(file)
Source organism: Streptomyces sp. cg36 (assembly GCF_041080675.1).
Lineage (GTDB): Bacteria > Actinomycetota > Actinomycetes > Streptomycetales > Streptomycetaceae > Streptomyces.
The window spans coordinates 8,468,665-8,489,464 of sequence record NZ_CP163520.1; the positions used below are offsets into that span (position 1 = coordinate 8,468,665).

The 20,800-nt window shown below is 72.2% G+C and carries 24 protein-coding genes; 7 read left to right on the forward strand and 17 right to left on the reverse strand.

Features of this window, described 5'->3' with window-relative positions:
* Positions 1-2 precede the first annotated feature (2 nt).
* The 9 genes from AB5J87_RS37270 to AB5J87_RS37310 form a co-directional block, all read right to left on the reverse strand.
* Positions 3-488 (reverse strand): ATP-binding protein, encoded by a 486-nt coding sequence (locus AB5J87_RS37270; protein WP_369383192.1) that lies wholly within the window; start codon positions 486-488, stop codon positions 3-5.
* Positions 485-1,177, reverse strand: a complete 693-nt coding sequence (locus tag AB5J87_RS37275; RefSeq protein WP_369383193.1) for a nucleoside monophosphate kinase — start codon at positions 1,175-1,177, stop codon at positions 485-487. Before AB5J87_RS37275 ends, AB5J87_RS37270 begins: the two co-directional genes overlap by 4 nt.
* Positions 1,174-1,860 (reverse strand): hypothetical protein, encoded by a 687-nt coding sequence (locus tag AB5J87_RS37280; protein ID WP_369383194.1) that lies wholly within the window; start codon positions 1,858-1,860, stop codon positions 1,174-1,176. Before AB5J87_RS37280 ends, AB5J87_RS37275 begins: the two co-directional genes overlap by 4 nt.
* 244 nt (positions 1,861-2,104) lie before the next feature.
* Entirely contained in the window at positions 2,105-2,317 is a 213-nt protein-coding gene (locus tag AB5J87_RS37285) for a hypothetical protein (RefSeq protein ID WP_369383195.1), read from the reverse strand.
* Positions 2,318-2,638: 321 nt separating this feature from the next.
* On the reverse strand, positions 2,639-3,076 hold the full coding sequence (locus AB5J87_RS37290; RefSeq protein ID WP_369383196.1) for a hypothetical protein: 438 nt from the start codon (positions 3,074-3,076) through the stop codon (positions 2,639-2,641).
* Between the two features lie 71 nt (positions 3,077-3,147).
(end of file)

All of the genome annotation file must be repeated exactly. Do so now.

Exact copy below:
Source organism: Streptomyces sp. cg36 (assembly GCF_041080675.1).
Lineage (GTDB): Bacteria > Actinomycetota > Actinomycetes > Streptomycetales > Streptomycetaceae > Streptomyces.
The window spans coordinates 8,468,665-8,489,464 of sequence record NZ_CP163520.1; the positions used below are offsets into that span (position 1 = coordinate 8,468,665).

The 20,800-nt window shown below is 72.2% G+C and carries 24 protein-coding genes; 7 read left to right on the forward strand and 17 right to left on the reverse strand.

Features of this window, described 5'->3' with window-relative positions:
* Positions 1-2 precede the first annotated feature (2 nt).
* The 9 genes from AB5J87_RS37270 to AB5J87_RS37310 form a co-directional block, all read right to left on the reverse strand.
* Positions 3-488 (reverse strand): ATP-binding protein, encoded by a 486-nt coding sequence (locus AB5J87_RS37270; protein WP_369383192.1) that lies wholly within the window; start codon positions 486-488, stop codon positions 3-5.
* Positions 485-1,177, reverse strand: a complete 693-nt coding sequence (locus tag AB5J87_RS37275; RefSeq protein WP_369383193.1) for a nucleoside monophosphate kinase — start codon at positions 1,175-1,177, stop codon at positions 485-487. Before AB5J87_RS37275 ends, AB5J87_RS37270 begins: the two co-directional genes overlap by 4 nt.
* Positions 1,174-1,860 (reverse strand): hypothetical protein, encoded by a 687-nt coding sequence (locus tag AB5J87_RS37280; protein ID WP_369383194.1) that lies wholly within the window; start codon positions 1,858-1,860, stop codon positions 1,174-1,176. Before AB5J87_RS37280 ends, AB5J87_RS37275 begins: the two co-directional genes overlap by 4 nt.
* 244 nt (positions 1,861-2,104) lie before the next feature.
* Entirely contained in the window at positions 2,105-2,317 is a 213-nt protein-coding gene (locus tag AB5J87_RS37285) for a hypothetical protein (RefSeq protein ID WP_369383195.1), read from the reverse strand.
* Positions 2,318-2,638: 321 nt separating this feature from the next.
* On the reverse strand, positions 2,639-3,076 hold the full coding sequence (locus AB5J87_RS37290; RefSeq protein ID WP_369383196.1) for a hypothetical protein: 438 nt from the start codon (positions 3,074-3,076) through the stop codon (positions 2,639-2,641).
* Between the two features lie 71 nt (positions 3,077-3,147).